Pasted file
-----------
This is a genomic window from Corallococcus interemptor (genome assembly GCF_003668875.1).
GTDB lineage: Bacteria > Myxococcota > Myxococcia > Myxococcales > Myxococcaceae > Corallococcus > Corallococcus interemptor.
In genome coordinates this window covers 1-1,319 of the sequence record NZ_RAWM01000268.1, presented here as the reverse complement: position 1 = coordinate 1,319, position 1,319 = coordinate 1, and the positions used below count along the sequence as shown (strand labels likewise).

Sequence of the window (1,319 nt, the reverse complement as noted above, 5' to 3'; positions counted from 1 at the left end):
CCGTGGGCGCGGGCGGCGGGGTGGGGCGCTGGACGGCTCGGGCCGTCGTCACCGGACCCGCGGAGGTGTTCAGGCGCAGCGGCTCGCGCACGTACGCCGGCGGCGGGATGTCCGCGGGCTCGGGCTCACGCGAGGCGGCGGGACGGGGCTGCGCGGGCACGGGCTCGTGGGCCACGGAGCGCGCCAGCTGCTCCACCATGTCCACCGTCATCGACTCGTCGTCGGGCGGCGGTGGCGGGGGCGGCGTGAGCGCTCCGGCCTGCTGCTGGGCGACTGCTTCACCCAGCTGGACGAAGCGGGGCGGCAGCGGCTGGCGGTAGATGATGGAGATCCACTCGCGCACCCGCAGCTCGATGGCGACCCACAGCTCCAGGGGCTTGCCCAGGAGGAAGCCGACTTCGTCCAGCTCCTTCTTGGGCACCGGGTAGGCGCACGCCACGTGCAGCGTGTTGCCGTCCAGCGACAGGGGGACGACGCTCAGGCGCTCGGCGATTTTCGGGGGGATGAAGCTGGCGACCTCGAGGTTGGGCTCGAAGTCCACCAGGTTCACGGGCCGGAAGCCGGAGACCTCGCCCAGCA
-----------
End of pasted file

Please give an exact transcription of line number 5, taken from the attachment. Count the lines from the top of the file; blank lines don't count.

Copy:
CCGTGGGCGCGGGCGGCGGGGTGGGGCGCTGGACGGCTCGGGCCGTCGTCACCGGACCCGCGGAGGTGTTCAGGCGCAGCGGCTCGCGCACGTACGCCGGCGGCGGGATGTCCGCGGGCTCGGGCTCACGCGAGGCGGCGGGACGGGGCTGCGCGGGCACGGGCTCGTGGGCCACGGAGCGCGCCAGCTGCTCCACCATGTCCACCGTCATCGACTCGTCGTCGGGCGGCGGTGGCGGGGGCGGCGTGAGCGCTCCGGCCTGCTGCTGGGCGACTGCTTCACCCAGCTGGACGAAGCGGGGCGGCAGCGGCTGGCGGTAGATGATGGAGATCCACTCGCGCACCCGCAGCTCGATGGCGACCCACAGCTCCAGGGGCTTGCCCAGGAGGAAGCCGACTTCGTCCAGCTCCTTCTTGGGCACCGGGTAGGCGCACGCCACGTGCAGCGTGTTGCCGTCCAGCGACAGGGGGACGACGCTCAGGCGCTCGGCGATTTTCGGGGGGATGAAGCTGGCGACCTCGAGGTTGGGCTCGAAGTCCACCAGGTTCACGGGCCGGAAGCCGGAGACCTCGCCCAGCA